A good question to ask your A/V team is whether or not they will be able to make the stage lighting comparable to the projection screen(s) that may be on either side of the stage. Similar illumination levels will be easier on the audience’s eyes, and allow your photographer to catch images that show the speaker and the screen to which they’re referring. See the example at left. If they are able to use daylight-balanced lights, or gel the lights to be closer to the color of the projection screen, it will help. And I love it when the lighting engineer can tell me the color temperature of their lighting!
The second scenario is a meeting room or ballroom, usually lit with only downward facing recessed (or “can”) lights. This lighting creates hot spots directly under a light and comparatively dark areas in between lights. Anyone standing under a light will have the same dark shadows in their eyes and usually a bright (overexposed) forehead and nose. Definitely not a flattering look! Since this is typical for events with many breakout sessions in individual hotel meeting rooms it usually isn’t cost efficient to bring in lighting in all those rooms. But your photographer should be able to provide a well-placed flash to tightly illuminate the speaker without irritating all the guests. See the examples alongside this paragraph.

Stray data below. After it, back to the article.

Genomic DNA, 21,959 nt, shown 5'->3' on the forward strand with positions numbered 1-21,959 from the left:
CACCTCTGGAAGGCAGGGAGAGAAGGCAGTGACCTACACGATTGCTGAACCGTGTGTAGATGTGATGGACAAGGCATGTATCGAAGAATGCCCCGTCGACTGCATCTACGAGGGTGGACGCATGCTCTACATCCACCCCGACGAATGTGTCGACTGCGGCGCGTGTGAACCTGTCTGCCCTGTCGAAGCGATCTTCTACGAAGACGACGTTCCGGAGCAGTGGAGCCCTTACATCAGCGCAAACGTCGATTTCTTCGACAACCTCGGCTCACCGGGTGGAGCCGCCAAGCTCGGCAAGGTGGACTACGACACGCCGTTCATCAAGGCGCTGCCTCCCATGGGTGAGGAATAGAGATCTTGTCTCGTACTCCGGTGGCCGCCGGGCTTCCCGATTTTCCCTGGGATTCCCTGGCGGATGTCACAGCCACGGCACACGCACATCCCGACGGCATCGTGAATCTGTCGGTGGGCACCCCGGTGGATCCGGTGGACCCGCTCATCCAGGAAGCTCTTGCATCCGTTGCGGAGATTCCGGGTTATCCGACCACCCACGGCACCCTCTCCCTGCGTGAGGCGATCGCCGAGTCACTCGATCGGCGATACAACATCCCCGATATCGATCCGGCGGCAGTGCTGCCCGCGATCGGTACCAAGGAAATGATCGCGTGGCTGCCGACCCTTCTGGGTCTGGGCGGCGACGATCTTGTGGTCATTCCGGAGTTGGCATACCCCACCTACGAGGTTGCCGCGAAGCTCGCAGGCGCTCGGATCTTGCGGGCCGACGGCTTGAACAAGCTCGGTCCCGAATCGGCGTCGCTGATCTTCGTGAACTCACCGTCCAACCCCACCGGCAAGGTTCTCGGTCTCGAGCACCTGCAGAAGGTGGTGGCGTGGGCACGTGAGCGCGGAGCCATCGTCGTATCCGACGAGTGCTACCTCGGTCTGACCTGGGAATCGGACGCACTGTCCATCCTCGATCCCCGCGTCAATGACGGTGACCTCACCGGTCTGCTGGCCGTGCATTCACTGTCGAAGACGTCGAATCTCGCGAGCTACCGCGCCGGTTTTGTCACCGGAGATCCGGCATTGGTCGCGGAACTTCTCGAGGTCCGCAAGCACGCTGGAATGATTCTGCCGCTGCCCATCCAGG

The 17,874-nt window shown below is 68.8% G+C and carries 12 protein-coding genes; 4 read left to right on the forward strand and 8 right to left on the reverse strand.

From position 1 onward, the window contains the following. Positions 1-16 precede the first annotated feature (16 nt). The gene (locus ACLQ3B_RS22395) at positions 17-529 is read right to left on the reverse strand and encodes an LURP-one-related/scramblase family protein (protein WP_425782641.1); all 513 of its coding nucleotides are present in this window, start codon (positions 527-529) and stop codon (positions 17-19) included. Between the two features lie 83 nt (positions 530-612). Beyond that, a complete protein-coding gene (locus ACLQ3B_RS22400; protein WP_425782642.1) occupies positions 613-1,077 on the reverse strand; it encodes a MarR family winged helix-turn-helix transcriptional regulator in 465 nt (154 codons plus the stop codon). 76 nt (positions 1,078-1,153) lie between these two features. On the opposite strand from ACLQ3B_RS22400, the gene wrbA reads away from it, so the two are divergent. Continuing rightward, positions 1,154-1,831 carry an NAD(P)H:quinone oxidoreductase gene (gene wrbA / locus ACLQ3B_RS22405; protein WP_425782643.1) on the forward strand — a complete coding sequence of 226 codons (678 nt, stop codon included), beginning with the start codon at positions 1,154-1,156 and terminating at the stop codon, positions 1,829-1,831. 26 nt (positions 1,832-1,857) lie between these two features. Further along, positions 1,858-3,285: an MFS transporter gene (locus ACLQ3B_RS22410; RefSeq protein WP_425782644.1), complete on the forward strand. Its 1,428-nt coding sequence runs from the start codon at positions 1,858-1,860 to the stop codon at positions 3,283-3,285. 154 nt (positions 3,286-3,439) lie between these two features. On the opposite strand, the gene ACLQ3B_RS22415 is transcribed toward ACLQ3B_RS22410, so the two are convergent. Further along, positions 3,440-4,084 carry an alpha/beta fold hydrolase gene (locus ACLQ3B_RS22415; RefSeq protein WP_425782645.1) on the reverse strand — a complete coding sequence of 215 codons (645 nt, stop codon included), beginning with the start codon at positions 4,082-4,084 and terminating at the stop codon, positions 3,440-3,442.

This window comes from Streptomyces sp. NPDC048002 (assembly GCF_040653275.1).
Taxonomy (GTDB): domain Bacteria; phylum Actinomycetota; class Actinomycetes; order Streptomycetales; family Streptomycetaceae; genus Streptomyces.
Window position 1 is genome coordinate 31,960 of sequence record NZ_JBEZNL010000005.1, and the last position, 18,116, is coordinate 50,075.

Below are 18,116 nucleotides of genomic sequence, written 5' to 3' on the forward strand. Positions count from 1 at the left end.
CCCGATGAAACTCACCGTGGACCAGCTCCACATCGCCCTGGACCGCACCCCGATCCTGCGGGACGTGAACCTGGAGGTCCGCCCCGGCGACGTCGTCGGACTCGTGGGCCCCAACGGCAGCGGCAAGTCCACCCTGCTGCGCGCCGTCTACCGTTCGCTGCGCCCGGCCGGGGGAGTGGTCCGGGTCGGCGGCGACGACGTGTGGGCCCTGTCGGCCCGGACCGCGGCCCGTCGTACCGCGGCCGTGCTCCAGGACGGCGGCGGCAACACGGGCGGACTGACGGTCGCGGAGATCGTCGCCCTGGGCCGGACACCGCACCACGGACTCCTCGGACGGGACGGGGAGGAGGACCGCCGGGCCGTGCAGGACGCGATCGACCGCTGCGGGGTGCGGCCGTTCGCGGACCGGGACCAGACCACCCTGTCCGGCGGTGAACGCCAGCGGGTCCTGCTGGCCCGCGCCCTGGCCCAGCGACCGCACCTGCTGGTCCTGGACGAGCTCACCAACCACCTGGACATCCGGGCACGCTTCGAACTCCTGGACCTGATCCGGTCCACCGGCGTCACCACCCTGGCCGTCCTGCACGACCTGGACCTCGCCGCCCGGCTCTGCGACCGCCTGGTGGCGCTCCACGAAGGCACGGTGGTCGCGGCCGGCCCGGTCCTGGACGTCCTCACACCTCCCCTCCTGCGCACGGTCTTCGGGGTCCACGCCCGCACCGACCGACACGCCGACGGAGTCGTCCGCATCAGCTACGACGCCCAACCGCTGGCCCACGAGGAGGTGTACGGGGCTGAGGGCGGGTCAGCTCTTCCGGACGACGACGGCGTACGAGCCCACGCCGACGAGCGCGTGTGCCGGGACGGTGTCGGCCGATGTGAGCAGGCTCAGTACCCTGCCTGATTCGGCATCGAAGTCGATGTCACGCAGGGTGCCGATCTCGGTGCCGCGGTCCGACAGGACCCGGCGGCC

One other thing to be wary of is the popular colored light wash on the stage background, particularly if you have a light colored stage background. These lights are too often too bright, and will cause blown-out highlights in your event photos. More often than not the frontal lighting on the stage isn’t bright enough to compete with these colors, so a photographer isn’t able to expose for both ends of the spectrum. Exposing for the backlit subject will blow out the background, and exposing to show the color in the background will yield a silhouetted subject. If you are planning on this please let your photographer know – he or she may want to bring in additional flash to help light a dark subject on stage.